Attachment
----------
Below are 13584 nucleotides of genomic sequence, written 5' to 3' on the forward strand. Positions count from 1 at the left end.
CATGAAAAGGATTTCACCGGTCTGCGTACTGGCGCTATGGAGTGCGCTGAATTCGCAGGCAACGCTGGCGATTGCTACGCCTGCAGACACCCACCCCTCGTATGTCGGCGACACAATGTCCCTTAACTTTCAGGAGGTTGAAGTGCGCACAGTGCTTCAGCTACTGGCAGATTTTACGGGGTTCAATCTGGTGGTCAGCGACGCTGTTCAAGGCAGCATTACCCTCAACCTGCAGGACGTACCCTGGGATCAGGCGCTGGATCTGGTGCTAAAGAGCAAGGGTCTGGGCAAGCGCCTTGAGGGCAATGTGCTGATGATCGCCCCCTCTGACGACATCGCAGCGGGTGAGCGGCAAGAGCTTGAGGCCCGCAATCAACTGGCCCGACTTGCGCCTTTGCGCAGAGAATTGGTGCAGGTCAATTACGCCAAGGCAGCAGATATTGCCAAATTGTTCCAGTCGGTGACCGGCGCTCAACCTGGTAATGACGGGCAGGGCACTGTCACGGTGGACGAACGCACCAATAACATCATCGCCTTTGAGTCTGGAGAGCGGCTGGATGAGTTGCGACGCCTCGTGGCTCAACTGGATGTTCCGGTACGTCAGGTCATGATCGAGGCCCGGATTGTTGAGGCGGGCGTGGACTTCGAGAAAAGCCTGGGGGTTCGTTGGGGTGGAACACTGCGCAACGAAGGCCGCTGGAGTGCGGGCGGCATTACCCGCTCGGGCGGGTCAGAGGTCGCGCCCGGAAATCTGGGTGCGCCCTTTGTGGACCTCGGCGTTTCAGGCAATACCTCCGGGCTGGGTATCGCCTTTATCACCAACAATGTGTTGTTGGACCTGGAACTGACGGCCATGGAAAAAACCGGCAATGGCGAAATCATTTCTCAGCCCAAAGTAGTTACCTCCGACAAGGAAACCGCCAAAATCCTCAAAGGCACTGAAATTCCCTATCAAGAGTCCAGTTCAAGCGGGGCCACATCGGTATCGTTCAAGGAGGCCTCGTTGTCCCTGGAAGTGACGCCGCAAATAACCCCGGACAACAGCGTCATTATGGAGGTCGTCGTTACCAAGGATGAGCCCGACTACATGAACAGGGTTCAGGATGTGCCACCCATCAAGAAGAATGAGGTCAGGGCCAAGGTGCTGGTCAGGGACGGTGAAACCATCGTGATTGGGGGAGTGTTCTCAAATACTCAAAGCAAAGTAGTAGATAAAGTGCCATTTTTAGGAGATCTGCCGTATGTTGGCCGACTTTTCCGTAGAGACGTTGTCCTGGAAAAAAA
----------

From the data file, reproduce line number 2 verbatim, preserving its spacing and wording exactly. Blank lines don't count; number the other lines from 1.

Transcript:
CATGAAAAGGATTTCACCGGTCTGCGTACTGGCGCTATGGAGTGCGCTGAATTCGCAGGCAACGCTGGCGATTGCTACGCCTGCAGACACCCACCCCTCGTATGTCGGCGACACAATGTCCCTTAACTTTCAGGAGGTTGAAGTGCGCACAGTGCTTCAGCTACTGGCAGATTTTACGGGGTTCAATCTGGTGGTCAGCGACGCTGTTCAAGGCAGCATTACCCTCAACCTGCAGGACGTACCCTGGGATCAGGCGCTGGATCTGGTGCTAAAGAGCAAGGGTCTGGGCAAGCGCCTTGAGGGCAATGTGCTGATGATCGCCCCCTCTGACGACATCGCAGCGGGTGAGCGGCAAGAGCTTGAGGCCCGCAATCAACTGGCCCGACTTGCGCCTTTGCGCAGAGAATTGGTGCAGGTCAATTACGCCAAGGCAGCAGATATTGCCAAATTGTTCCAGTCGGTGACCGGCGCTCAACCTGGTAATGACGGGCAGGGCACTGTCACGGTGGACGAACGCACCAATAACATCATCGCCTTTGAGTCTGGAGAGCGGCTGGATGAGTTGCGACGCCTCGTGGCTCAACTGGATGTTCCGGTACGTCAGGTCATGATCGAGGCCCGGATTGTTGAGGCGGGCGTGGACTTCGAGAAAAGCCTGGGGGTTCGTTGGGGTGGAACACTGCGCAACGAAGGCCGCTGGAGTGCGGGCGGCATTACCCGCTCGGGCGGGTCAGAGGTCGCGCCCGGAAATCTGGGTGCGCCCTTTGTGGACCTCGGCGTTTCAGGCAATACCTCCGGGCTGGGTATCGCCTTTATCACCAACAATGTGTTGTTGGACCTGGAACTGACGGCCATGGAAAAAACCGGCAATGGCGAAATCATTTCTCAGCCCAAAGTAGTTACCTCCGACAAGGAAACCGCCAAAATCCTCAAAGGCACTGAAATTCCCTATCAAGAGTCCAGTTCAAGCGGGGCCACATCGGTATCGTTCAAGGAGGCCTCGTTGTCCCTGGAAGTGACGCCGCAAATAACCCCGGACAACAGCGTCATTATGGAGGTCGTCGTTACCAAGGATGAGCCCGACTACATGAACAGGGTTCAGGATGTGCCACCCATCAAGAAGAATGAGGTCAGGGCCAAGGTGCTGGTCAGGGACGGTGAAACCATCGTGATTGGGGGAGTGTTCTCAAATACTCAAAGCAAAGTAGTAGATAAAGTGCCATTTTTAGGAGATCTGCCGTATGTTGGCCGACTTTTCCGTAGAGACGTTGTCCTGGAAAAAAA